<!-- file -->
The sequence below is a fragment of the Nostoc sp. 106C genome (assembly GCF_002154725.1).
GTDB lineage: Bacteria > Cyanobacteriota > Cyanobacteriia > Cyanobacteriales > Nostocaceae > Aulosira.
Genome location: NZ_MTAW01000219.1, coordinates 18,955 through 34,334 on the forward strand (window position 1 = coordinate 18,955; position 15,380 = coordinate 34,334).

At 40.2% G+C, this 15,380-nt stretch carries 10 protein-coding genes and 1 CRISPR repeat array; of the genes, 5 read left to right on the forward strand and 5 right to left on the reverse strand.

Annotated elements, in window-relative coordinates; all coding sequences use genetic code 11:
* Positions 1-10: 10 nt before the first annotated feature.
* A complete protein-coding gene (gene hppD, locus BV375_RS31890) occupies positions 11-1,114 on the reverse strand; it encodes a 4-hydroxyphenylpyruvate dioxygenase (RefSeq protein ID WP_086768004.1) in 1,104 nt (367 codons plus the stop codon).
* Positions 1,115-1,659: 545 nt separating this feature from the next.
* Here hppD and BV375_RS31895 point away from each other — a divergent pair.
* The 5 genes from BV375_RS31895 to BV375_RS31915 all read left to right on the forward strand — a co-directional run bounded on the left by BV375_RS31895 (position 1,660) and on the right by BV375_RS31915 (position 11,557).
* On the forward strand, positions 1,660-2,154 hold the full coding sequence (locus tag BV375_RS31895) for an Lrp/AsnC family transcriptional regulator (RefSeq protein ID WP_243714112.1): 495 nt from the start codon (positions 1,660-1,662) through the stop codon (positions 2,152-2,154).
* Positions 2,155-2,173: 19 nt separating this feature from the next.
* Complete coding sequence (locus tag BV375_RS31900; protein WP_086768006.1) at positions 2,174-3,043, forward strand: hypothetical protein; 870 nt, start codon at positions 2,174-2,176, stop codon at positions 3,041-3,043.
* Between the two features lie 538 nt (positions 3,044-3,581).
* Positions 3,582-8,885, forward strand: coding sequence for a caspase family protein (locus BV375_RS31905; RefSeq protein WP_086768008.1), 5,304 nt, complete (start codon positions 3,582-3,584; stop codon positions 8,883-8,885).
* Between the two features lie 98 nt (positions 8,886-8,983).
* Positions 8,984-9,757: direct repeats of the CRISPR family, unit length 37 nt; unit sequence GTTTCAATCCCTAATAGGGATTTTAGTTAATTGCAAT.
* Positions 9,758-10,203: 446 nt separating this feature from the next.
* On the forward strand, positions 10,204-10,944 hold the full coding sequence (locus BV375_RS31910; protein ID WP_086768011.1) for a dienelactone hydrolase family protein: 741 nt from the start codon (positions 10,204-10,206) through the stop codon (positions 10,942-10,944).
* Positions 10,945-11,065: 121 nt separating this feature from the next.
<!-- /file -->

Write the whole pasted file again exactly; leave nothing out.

The sequence below is a fragment of the Nostoc sp. 106C genome (assembly GCF_002154725.1).
GTDB lineage: Bacteria > Cyanobacteriota > Cyanobacteriia > Cyanobacteriales > Nostocaceae > Aulosira.
Genome location: NZ_MTAW01000219.1, coordinates 18,955 through 34,334 on the forward strand (window position 1 = coordinate 18,955; position 15,380 = coordinate 34,334).

At 40.2% G+C, this 15,380-nt stretch carries 10 protein-coding genes and 1 CRISPR repeat array; of the genes, 5 read left to right on the forward strand and 5 right to left on the reverse strand.

Annotated elements, in window-relative coordinates; all coding sequences use genetic code 11:
* Positions 1-10: 10 nt before the first annotated feature.
* A complete protein-coding gene (gene hppD, locus BV375_RS31890) occupies positions 11-1,114 on the reverse strand; it encodes a 4-hydroxyphenylpyruvate dioxygenase (RefSeq protein ID WP_086768004.1) in 1,104 nt (367 codons plus the stop codon).
* Positions 1,115-1,659: 545 nt separating this feature from the next.
* Here hppD and BV375_RS31895 point away from each other — a divergent pair.
* The 5 genes from BV375_RS31895 to BV375_RS31915 all read left to right on the forward strand — a co-directional run bounded on the left by BV375_RS31895 (position 1,660) and on the right by BV375_RS31915 (position 11,557).
* On the forward strand, positions 1,660-2,154 hold the full coding sequence (locus tag BV375_RS31895) for an Lrp/AsnC family transcriptional regulator (RefSeq protein ID WP_243714112.1): 495 nt from the start codon (positions 1,660-1,662) through the stop codon (positions 2,152-2,154).
* Positions 2,155-2,173: 19 nt separating this feature from the next.
* Complete coding sequence (locus tag BV375_RS31900; protein WP_086768006.1) at positions 2,174-3,043, forward strand: hypothetical protein; 870 nt, start codon at positions 2,174-2,176, stop codon at positions 3,041-3,043.
* Between the two features lie 538 nt (positions 3,044-3,581).
* Positions 3,582-8,885, forward strand: coding sequence for a caspase family protein (locus BV375_RS31905; RefSeq protein WP_086768008.1), 5,304 nt, complete (start codon positions 3,582-3,584; stop codon positions 8,883-8,885).
* Between the two features lie 98 nt (positions 8,886-8,983).
* Positions 8,984-9,757: direct repeats of the CRISPR family, unit length 37 nt; unit sequence GTTTCAATCCCTAATAGGGATTTTAGTTAATTGCAAT.
* Positions 9,758-10,203: 446 nt separating this feature from the next.
* On the forward strand, positions 10,204-10,944 hold the full coding sequence (locus BV375_RS31910; protein ID WP_086768011.1) for a dienelactone hydrolase family protein: 741 nt from the start codon (positions 10,204-10,206) through the stop codon (positions 10,942-10,944).
* Positions 10,945-11,065: 121 nt separating this feature from the next.